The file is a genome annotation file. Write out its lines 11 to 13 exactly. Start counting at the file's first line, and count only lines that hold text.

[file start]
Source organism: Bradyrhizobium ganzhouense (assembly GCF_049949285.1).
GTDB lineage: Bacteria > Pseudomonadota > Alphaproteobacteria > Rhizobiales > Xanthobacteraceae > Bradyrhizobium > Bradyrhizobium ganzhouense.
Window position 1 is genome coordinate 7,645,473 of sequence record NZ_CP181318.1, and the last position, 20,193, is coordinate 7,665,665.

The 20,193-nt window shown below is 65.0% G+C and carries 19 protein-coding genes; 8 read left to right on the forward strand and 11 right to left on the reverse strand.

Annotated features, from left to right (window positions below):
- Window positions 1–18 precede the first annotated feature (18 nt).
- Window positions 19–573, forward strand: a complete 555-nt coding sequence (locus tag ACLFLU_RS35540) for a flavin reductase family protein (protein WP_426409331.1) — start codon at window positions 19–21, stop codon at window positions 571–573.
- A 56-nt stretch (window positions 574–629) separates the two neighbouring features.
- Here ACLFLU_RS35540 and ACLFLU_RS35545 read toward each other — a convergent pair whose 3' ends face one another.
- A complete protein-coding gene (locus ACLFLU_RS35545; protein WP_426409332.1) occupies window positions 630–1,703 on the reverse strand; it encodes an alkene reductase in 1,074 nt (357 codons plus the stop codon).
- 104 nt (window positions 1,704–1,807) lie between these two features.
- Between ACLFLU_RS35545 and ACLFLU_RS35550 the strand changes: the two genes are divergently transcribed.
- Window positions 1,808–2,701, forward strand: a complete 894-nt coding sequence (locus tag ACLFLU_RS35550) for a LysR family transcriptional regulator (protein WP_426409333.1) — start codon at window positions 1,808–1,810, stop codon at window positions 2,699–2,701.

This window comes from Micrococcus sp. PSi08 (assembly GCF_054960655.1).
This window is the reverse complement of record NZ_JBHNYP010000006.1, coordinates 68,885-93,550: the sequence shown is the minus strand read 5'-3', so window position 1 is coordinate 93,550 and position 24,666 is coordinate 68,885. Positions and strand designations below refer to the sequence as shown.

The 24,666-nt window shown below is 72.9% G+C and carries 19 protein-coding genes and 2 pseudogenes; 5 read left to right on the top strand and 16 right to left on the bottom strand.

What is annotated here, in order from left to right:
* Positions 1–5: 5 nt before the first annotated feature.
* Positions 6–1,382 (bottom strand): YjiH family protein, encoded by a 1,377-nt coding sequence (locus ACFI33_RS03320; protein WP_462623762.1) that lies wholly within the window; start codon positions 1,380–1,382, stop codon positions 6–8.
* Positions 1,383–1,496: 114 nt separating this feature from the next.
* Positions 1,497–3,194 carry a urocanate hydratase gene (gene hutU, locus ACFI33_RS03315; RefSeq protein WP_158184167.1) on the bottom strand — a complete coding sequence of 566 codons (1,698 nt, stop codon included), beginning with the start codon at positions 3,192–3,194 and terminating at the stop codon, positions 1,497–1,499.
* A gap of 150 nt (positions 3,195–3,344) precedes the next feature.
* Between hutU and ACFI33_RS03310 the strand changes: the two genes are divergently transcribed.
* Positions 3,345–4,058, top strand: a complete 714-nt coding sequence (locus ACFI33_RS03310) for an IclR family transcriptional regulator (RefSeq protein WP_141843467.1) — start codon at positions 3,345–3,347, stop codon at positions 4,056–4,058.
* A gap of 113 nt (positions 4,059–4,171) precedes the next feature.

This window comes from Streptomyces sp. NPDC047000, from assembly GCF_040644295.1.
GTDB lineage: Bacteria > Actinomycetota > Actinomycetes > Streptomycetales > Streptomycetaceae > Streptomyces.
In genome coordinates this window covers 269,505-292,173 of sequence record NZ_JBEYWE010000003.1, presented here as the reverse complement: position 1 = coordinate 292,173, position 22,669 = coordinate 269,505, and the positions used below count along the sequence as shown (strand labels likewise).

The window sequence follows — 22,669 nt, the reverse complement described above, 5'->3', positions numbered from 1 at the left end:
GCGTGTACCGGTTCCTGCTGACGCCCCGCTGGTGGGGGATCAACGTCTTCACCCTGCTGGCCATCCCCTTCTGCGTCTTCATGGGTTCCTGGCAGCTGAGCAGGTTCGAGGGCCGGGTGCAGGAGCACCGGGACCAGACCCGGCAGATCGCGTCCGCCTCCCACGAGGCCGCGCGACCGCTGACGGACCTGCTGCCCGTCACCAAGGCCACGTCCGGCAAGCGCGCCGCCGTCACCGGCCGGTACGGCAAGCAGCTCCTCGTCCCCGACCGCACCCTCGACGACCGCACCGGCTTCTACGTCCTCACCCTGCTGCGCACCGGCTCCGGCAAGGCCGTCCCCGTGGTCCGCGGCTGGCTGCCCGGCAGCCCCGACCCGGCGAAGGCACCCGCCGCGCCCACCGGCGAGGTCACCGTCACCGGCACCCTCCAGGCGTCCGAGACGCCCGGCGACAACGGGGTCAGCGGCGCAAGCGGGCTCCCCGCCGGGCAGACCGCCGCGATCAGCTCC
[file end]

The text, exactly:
- 104 nt (window positions 1,704–1,807) lie between these two features.
- Between ACLFLU_RS35545 and ACLFLU_RS35550 the strand changes: the two genes are divergently transcribed.
- Window positions 1,808–2,701, forward strand: a complete 894-nt coding sequence (locus tag ACLFLU_RS35550) for a LysR family transcriptional regulator (protein WP_426409333.1) — start codon at window positions 1,808–1,810, stop codon at window positions 2,699–2,701.